Not too long ago, I was predicting another downturn in October. So far I'm not seeing anything to contradict that view. As I argued, the heavenly economic numbers that had the media elated, turned out to be dramatically wrong. The unemployment numbers enjoyed a boost from two stats that made them misleading. The unemployment benefits were temporarily cut, this dropped a large number of unemployed people off the stats, and then 'Jobs Saved' saw a big boost.
And jobs saved is probably the most bogus stat in current use. It's the measure of how many people got raises. And evidently a lot of government employees got raises, which made unemployment look better. Too bad they don't subtract the number of people who get pay cuts as jobs lost. It makes as much sense as the nonsense they push now.
We've also learned that across the board the rosy numbers touted as proof of a recovering economy, turned out to be false. Well false for everyone but the folks on Wall Street, who are enjoying our Federal Government's largess.
And the next item up that I count as an indicator of bad times on the horizon is stability in high gasoline prices. So long as gasoline prices stay high, it will eat into a disproportionate percentage of people's incomes and reduce spending on other goods and services.
I got the following chart from Gas Buddy
Now this chart doesn't look too bad. You can see how prices dropped in May as I predicted. But they've held steady at a higher level with trend upwards. What I'll be watching for in September is another run up like we say in March and April. I don't know that we need as a dramatic of a run up as we did before, as the health of small businesses is precarious. Smaller and smaller increases in commodity prices can likely do comparable damage as the economy continues without the major correction I'm expecting the first quarter of next year.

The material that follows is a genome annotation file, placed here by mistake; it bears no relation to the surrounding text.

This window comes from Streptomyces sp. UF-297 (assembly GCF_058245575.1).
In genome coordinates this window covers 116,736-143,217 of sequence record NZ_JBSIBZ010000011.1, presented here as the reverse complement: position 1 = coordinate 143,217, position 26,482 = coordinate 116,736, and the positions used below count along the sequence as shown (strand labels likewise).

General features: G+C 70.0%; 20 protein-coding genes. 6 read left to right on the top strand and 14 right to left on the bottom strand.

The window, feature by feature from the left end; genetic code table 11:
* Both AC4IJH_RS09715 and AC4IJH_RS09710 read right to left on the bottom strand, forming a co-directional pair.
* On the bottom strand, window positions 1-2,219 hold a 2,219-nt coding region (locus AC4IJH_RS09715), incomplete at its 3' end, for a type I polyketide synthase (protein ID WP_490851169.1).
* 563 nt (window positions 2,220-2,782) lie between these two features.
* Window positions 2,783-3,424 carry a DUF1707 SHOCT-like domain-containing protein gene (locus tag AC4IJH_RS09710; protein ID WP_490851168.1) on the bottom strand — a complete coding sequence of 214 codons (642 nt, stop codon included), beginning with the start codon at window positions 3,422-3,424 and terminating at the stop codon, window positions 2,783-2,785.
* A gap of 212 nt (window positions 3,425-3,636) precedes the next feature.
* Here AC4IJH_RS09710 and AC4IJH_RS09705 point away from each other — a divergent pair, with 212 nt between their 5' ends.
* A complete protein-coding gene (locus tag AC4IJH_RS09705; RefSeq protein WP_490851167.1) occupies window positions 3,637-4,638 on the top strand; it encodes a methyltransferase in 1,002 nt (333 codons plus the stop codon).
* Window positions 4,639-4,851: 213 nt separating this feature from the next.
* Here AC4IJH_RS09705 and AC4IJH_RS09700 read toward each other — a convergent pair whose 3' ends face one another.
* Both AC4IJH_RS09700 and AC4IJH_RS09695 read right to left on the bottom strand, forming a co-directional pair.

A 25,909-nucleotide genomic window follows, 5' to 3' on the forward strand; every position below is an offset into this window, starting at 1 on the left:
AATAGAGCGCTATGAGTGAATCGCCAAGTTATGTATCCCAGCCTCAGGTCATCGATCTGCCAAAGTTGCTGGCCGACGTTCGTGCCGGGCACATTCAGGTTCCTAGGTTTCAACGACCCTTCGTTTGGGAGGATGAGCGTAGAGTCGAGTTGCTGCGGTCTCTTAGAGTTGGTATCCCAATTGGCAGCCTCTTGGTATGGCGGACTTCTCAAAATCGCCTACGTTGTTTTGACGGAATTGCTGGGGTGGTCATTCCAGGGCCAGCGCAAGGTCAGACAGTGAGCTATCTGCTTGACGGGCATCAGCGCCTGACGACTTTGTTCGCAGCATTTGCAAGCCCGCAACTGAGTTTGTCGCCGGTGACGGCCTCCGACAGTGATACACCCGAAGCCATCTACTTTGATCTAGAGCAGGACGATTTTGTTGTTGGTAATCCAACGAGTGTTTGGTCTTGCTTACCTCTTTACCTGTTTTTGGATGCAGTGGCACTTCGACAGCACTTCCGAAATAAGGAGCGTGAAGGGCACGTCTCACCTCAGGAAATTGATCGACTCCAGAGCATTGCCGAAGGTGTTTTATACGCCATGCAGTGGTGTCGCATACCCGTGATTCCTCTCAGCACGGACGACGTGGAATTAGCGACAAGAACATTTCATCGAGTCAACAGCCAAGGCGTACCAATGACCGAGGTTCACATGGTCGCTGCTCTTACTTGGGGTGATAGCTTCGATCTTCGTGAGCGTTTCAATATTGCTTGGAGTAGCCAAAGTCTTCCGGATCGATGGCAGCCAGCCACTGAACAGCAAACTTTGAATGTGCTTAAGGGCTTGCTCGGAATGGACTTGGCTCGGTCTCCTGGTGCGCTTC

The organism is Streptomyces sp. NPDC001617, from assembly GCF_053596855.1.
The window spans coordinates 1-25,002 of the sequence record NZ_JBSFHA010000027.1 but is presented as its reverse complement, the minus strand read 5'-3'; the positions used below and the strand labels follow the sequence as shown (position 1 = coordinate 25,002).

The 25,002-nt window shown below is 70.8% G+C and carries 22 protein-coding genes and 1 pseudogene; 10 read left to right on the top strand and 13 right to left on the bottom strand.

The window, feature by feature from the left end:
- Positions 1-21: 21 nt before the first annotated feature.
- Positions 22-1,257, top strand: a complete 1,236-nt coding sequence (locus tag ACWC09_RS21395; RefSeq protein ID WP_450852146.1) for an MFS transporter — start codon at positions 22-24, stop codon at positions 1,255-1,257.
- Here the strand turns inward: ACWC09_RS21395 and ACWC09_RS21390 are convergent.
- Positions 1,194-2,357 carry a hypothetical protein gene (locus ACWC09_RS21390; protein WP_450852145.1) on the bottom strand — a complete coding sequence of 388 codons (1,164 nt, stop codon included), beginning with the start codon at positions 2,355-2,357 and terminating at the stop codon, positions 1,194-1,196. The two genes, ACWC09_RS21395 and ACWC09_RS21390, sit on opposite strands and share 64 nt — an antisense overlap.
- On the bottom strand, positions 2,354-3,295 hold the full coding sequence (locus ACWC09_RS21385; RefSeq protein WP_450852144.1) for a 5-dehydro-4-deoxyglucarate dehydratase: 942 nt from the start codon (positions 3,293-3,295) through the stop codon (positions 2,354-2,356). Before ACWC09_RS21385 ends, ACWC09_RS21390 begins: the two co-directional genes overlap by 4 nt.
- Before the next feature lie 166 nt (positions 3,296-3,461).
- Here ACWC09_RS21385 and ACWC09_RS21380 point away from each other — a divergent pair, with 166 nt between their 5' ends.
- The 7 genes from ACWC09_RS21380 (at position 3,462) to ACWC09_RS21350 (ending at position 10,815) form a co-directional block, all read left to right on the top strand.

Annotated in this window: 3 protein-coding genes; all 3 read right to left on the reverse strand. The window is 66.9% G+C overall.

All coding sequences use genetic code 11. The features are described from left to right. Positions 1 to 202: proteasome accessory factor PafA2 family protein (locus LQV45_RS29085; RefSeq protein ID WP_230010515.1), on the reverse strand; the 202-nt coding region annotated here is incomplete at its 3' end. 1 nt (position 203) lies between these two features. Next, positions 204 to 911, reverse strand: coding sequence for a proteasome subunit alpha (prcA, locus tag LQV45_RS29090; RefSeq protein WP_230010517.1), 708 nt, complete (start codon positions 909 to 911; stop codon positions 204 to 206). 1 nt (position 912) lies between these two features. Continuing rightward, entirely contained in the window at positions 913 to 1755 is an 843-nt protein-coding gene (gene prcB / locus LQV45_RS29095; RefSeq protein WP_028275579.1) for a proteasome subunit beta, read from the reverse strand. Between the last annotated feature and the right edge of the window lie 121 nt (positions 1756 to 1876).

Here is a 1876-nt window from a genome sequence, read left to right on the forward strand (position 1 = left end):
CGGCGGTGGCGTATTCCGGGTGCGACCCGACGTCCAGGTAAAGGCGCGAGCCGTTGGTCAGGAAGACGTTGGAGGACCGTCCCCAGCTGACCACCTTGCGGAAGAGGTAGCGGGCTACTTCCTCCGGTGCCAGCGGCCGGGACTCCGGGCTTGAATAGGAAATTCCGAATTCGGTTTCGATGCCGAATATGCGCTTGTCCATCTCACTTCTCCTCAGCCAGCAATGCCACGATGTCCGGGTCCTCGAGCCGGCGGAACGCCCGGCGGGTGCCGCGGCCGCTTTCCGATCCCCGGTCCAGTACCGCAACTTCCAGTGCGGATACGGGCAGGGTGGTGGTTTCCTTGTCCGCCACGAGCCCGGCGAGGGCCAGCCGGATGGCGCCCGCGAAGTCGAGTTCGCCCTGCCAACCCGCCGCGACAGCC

For any of you following me from Peak Oil Debunked
, this is economic behavior that I believe is driven by the fact that energy production is not growing, and thus industry is not growing, while the Gov continues to try to stimulate the economy through pure financial magic. It's like pumping the gas pedal when the fuel line is getting clogged. The engine will not run smoothly or go faster, no matter how hard you pump it. Not until the problem with supply is repaired.
There's a lot of folks over on Peak Oil Debunked that think that a new era of mega oil or mega energy production is coming in a few short years. One poster suggested that Brazil will add 5mbd to our production by 2015. He added that there were many similar fields that will be exploited. When I did a little searching on this I found that Petrobas is expecting to increase production by about 240,000bpd in 2014. This is a dramatic let down from the cornucopian viewpoint.
Since I started following the Peak Oil in 1998, I've heard many hundreds of people continually repeat the story that there will be no peak in our lifetimes. When I was engaged in conversation on USENet (remember that service?) back in 1999-2000, my research led me to believe that we'd see a short term peak in 2001 and this peak would crash the markets. I had many people cussing me out and telling me I was full of crap. I went with my research and sold most of the stock I had accumulated in the DOT Com bubble and sold in in Jan 2001. I made the same recommendation to friends and family. No one took my advice, though a High School buddy later told me that not a day goes by that he doesn't kick himself for not listening.